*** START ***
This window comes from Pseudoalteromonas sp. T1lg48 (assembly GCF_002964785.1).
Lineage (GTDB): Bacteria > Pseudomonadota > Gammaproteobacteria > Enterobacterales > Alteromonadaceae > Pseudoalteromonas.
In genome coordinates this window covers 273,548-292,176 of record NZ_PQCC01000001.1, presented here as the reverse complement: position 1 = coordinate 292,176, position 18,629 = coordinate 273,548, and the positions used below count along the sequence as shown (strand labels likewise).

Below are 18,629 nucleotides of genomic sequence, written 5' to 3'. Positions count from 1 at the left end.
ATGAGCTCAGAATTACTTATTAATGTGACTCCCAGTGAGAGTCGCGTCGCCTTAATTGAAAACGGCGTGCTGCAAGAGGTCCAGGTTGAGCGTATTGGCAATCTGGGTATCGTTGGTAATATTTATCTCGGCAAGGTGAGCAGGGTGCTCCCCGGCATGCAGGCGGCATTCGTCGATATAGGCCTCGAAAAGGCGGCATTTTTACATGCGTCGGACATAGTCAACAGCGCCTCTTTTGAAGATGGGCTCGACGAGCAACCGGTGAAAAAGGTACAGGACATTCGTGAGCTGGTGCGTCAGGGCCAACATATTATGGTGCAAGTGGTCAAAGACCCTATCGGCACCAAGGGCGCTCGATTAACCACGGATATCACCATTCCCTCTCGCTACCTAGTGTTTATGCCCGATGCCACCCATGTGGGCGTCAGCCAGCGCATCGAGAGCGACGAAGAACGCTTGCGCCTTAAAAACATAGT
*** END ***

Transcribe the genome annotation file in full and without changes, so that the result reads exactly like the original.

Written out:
This window comes from Pseudoalteromonas sp. T1lg48 (assembly GCF_002964785.1).
Lineage (GTDB): Bacteria > Pseudomonadota > Gammaproteobacteria > Enterobacterales > Alteromonadaceae > Pseudoalteromonas.
In genome coordinates this window covers 273,548-292,176 of record NZ_PQCC01000001.1, presented here as the reverse complement: position 1 = coordinate 292,176, position 18,629 = coordinate 273,548, and the positions used below count along the sequence as shown (strand labels likewise).

Below are 18,629 nucleotides of genomic sequence, written 5' to 3'. Positions count from 1 at the left end.
ATGAGCTCAGAATTACTTATTAATGTGACTCCCAGTGAGAGTCGCGTCGCCTTAATTGAAAACGGCGTGCTGCAAGAGGTCCAGGTTGAGCGTATTGGCAATCTGGGTATCGTTGGTAATATTTATCTCGGCAAGGTGAGCAGGGTGCTCCCCGGCATGCAGGCGGCATTCGTCGATATAGGCCTCGAAAAGGCGGCATTTTTACATGCGTCGGACATAGTCAACAGCGCCTCTTTTGAAGATGGGCTCGACGAGCAACCGGTGAAAAAGGTACAGGACATTCGTGAGCTGGTGCGTCAGGGCCAACATATTATGGTGCAAGTGGTCAAAGACCCTATCGGCACCAAGGGCGCTCGATTAACCACGGATATCACCATTCCCTCTCGCTACCTAGTGTTTATGCCCGATGCCACCCATGTGGGCGTCAGCCAGCGCATCGAGAGCGACGAAGAACGCTTGCGCCTTAAAAACATAGT